Malaria Falciparum Malaria Essay

1222 words - 5 pages

The most common strain of malaria, falciparum malaria, must be treated in the hospital since it is considered a medical emergency. The mode of treatment including the type of drugs administered depends on the severity of the disease and the place in which the malaria was contracted. The basic treatment for all strains of malaria (except falciparum) is normally chloroquine, which is administered for 3 days by mouth. Since most falciparum strains are resistant to chloroquine, a combination of tetracycline and quinine is normally used to treat them. Other treatments for falciparum malaria include clindamycin, Lariam, and sulfadoxone drugs (Tran, Odle, & Frey, 2004). In most cases, malaria patients receive antibiotics for a period of seven days while those with serious infections may require intravenous IV malaria treatment and intensive care for the first 3 days.
Future treatment of malaria will incorporate development and use of natural compounds in the fight against the disease. Since most cases of malaria occur in poverty-stricken third world countries, various researches are being carried out on naturally occurring plant extracts to find natural remedies for these areas. For instance, various studies have shown that a combination of flavanoids and arteminisinin compounds that occur in the leaves of Artemisia annua will provide future traditional remedies for malaria (Glover, 2011). Even though there is no malaria vaccine currently, various breakthroughs have been made by scientists. The technicality that is normally experienced during the research for a viable malaria vaccine is due to the complicated life cycle of malaria parasites. However, by 2015, the World Health Organization may approve a new vaccine (RTS, S/AS01) for use. This will be a major health boost especially in areas prone to malaria, such as sub-Saharan Africa.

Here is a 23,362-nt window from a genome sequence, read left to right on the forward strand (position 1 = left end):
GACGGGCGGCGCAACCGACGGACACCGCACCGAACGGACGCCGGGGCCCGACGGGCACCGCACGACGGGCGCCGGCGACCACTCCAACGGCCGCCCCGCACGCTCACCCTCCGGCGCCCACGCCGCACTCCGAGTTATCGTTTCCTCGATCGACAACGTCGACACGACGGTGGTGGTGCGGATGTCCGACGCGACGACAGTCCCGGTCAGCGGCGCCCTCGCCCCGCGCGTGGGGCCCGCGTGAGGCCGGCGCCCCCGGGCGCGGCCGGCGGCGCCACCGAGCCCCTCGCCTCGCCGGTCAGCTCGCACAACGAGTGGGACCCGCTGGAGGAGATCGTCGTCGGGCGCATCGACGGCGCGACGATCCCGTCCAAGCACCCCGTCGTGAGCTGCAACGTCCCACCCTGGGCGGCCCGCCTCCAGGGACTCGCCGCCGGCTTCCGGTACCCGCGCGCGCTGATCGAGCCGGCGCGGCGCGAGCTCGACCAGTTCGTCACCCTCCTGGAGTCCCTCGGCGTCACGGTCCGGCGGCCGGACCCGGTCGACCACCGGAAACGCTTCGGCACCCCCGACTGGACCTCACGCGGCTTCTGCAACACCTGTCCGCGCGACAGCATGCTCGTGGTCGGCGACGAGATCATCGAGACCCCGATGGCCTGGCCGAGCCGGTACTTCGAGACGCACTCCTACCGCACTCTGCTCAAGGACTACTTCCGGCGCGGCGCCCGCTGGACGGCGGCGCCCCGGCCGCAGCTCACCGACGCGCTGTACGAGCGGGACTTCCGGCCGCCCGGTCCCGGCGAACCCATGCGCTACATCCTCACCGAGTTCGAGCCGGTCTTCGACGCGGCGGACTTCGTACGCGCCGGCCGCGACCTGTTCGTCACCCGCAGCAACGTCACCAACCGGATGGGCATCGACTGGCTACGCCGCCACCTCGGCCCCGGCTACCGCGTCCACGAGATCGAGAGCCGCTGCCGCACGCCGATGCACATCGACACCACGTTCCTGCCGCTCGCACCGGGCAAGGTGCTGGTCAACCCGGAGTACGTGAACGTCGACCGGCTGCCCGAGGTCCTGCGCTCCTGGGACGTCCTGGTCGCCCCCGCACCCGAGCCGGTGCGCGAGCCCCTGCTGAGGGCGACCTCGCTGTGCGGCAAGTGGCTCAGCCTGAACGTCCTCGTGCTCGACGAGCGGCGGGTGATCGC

The development and staging of malaria normally occurs in four primary stages. The first one, the pre-patent stage, is the period linking sporozoite inoculations and the manifestation of parasites in human blood. This is followed by the incubation stage, which is the period linking the sporozoite inoculations to the emergence of signs and symptoms. The next two levels include prodromal and paroxysmal stages (Steury, 2013). The signs and symptoms of malaria appear during the prodromal stage. This is characterized by the general flulike symptoms, which include low-grade fever, headache, anorexia, muscle pain, and nausea. The principal symptom of all strains of the disease is malaria ague, which includes chills and fever, and corresponds to the dawn of the new-fangled generation of the plasmodium. Most of the time, the fever comes in three phases, starting with irrepressible shivering for about an hour. This is then followed by a speedy rise in body temperature for about 3 to 6 hours, after which the victim begins to sweat copiously, which is aimed at bringing down the fever (Tran, Odle, & Frey, 2004). Apart from severe...

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